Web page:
Not only do the weapons have no effect, but neither do the deflector shields as creature passes right through the ship's hull and into the ventilation system. Kirk orders a shutdown of life support, limiting the crew to two hours of air. He orders Scotty to close all vents and flood the system with radioactive gas.

After a conference, Spock points out to Kirk that since the creature is immune to conventional weapons fire, he needn't blame himself for hesitating to fire in the earlier incident. Firing promptly on the creature would have made no difference and the resulting deaths by the creature would have been impossible for Kirk to prevent.

Meanwhile, the creature exits the vents and kills two crewmen. It then enters the room of Ensign Garrovick, as if it remembered him from last time, and tries to attack him, but Spock had already entered shortly before the creature's entrance. The creature gets a sample of Spock's Vulcan blood, which is copper-based, and is repulsed by it. The creature quickly lets Spock go and flees the ship. Dr. McCoy comments that Spock's green blood "must have left a bad taste".

The creature makes its way to the fourth planet in the Tycho System and the Enterprise heads there. Kirk wonders if the planet is the creature's natural home since that is where the Farragut originally encountered it. Kirk plans a trap for the creature while Spock comments that the creature may be feeding in order to reproduce. If the entity is not stopped they could be facing more of them.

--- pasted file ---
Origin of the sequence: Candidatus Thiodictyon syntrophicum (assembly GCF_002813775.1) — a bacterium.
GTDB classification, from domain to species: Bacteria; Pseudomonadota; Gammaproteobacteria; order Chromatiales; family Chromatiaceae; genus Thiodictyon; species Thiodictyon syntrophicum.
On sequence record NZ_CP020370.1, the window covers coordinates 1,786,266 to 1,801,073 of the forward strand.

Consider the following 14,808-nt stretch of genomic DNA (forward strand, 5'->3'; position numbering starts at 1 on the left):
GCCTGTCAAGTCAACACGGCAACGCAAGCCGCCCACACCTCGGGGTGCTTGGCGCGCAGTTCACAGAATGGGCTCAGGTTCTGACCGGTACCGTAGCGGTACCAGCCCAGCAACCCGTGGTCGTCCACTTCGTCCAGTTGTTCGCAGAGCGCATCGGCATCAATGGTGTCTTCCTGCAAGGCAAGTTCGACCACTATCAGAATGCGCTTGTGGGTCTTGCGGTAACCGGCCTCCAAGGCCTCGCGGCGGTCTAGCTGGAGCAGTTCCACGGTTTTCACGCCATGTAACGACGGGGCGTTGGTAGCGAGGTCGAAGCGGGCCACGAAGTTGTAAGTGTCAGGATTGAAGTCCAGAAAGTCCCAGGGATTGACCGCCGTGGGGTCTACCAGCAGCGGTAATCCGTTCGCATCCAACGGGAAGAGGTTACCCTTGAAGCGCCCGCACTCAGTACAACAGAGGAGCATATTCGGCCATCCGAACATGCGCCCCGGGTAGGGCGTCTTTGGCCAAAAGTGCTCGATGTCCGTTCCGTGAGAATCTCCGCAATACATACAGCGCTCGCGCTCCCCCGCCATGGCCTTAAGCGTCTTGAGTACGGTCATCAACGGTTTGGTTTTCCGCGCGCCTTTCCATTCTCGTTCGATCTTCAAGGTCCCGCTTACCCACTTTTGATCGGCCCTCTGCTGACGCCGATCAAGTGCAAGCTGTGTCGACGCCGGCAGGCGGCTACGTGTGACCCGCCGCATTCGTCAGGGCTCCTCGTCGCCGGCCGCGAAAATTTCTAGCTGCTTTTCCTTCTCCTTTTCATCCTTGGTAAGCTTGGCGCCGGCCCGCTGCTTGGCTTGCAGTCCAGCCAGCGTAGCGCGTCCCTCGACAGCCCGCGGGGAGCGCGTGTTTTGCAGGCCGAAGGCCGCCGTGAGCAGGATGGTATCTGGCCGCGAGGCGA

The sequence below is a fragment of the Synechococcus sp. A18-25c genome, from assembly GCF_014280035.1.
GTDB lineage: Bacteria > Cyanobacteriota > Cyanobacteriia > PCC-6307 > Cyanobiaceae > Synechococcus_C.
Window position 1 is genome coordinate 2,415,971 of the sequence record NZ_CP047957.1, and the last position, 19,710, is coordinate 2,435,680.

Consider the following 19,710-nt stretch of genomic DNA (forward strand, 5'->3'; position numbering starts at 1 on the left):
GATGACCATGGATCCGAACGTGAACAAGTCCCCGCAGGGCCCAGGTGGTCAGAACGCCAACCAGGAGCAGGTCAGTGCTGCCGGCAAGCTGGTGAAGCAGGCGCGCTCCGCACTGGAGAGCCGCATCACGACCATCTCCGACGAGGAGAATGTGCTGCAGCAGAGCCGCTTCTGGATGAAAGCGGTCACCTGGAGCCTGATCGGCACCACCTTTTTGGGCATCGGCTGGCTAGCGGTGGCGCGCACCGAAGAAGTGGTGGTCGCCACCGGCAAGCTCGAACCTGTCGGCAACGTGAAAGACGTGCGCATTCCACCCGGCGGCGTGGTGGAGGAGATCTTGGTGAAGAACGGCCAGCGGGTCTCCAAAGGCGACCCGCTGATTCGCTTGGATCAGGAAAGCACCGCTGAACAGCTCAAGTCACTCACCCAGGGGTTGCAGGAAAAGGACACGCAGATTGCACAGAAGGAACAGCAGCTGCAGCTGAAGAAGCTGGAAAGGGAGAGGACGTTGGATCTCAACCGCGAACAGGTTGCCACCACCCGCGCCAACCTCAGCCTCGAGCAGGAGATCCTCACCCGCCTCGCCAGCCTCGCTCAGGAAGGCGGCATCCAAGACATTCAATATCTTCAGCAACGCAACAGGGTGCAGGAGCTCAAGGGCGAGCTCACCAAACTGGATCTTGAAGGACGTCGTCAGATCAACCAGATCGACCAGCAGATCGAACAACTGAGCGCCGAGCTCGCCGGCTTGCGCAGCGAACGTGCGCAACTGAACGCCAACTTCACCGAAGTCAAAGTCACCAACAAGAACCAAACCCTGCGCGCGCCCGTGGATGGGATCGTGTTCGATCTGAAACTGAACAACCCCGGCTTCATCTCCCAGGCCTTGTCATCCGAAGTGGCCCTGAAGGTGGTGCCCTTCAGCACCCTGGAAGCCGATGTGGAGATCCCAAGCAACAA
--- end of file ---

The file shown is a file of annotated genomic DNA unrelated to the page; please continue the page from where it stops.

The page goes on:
Kirk and Ensign Garrovick beam down to the planet with a case that holds an antimatter bomb. The two lure the creature with blood from the ship's medical supply, but it quickly gobbles up the 'bait' before they can lead it to the bomb.

Kirk decides to use himself as bait and remain behind to detonate the bomb. He orders Garrovick back to the ship, but the young officer refuses to abandon his Captain and a fight ensues before Kirk can explain that he does not mean to sacrifice himself. Garrovick winds up on report. The two ready the bomb as the creature draws near. With the creature ready to envelop them, Kirk and Garrovick beam away and the antimatter bomb explodes, annihilating the entity and most of Tycho IV with it.

Once safe aboard the ship, Kirk takes Garrovick aside to thank him and tell him a few stories about his father, Captain Garrovick.

40th Anniversary remastering

This episode was remastered in 2006 and aired April 12, 2008 as part of the remastered Original Series. It was preceded a week earlier by the remastered "The Enterprise Incident" and followed a week later by the remastered "Mudd's Women". Aside from remastered video and audio, and the all-CGI animation of the USS Enterprise that is standard among the revisions, specific changes to this episode also include:

  • The planet Tycho IV has been given a new appearance.
  • The scenes of the cloud entity in space have been reworked in CGI.
  • An enormous blast crater created by the antimatter explosion is now visible on Tycho IV's surface as the Enterprise leaves orbit


  • Like The Doomsday Machine, this episode was loosely inspired by Moby-Dick. It is also another example of the red shirt phenomenon. Many red shirt crew members die, including the most famous one of all, Lt. Leslie played by Eddie Paskey, in this episode. He later returns miraculously without any explanation, simply because he was an extra in the episode, and no one figured anyone in the audience would notice. This said, somewhat unusually, the redshirt Ensign Garrovick has a prominent role in the episode and survives, although he is not seen again in the series.
  • The character of Garrovick has met different fates in the novels and the comics. In one novel ("Home is the Hunter"), he's killed in just two pages as if he were a common redshirt; in another ("In the Name of Honor"), he is the executive officer aboard a Federation starship. In the comics he is shown to have achieved his own command, following in the footsteps of his father. The latter is noted in DC Comics Who's Who In Star Trek, and specifically written into a story in Chris Claremont's Debt of Honor graphic novel.
  • This episode features the largest redshirt body count of any Original Series episode: four killed, three wounded.